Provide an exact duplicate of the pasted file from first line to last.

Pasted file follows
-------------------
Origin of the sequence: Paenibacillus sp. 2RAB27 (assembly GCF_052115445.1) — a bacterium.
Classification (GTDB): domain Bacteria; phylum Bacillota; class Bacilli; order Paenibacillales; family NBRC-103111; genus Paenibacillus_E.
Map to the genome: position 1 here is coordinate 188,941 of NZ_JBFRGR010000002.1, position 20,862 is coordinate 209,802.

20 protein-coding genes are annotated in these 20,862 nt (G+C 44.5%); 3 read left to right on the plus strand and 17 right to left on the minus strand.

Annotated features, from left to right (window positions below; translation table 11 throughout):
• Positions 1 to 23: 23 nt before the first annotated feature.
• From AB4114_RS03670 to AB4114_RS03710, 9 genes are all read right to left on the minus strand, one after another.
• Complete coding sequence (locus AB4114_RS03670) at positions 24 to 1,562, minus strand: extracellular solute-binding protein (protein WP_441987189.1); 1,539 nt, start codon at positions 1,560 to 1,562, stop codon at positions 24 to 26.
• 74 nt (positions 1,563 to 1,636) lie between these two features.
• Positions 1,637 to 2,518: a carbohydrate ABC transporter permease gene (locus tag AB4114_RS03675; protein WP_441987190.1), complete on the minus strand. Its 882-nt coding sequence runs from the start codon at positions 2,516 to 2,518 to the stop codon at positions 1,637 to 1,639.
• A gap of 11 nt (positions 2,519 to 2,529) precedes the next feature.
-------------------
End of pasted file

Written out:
Origin of the sequence: Paenibacillus sp. 2RAB27 (assembly GCF_052115445.1) — a bacterium.
Classification (GTDB): domain Bacteria; phylum Bacillota; class Bacilli; order Paenibacillales; family NBRC-103111; genus Paenibacillus_E.
Map to the genome: position 1 here is coordinate 188,941 of NZ_JBFRGR010000002.1, position 20,862 is coordinate 209,802.

20 protein-coding genes are annotated in these 20,862 nt (G+C 44.5%); 3 read left to right on the plus strand and 17 right to left on the minus strand.

Annotated features, from left to right (window positions below; translation table 11 throughout):
• Positions 1 to 23: 23 nt before the first annotated feature.
• From AB4114_RS03670 to AB4114_RS03710, 9 genes are all read right to left on the minus strand, one after another.
• Complete coding sequence (locus AB4114_RS03670) at positions 24 to 1,562, minus strand: extracellular solute-binding protein (protein WP_441987189.1); 1,539 nt, start codon at positions 1,560 to 1,562, stop codon at positions 24 to 26.
• 74 nt (positions 1,563 to 1,636) lie between these two features.
• Positions 1,637 to 2,518: a carbohydrate ABC transporter permease gene (locus tag AB4114_RS03675; protein WP_441987190.1), complete on the minus strand. Its 882-nt coding sequence runs from the start codon at positions 2,516 to 2,518 to the stop codon at positions 1,637 to 1,639.
• A gap of 11 nt (positions 2,519 to 2,529) precedes the next feature.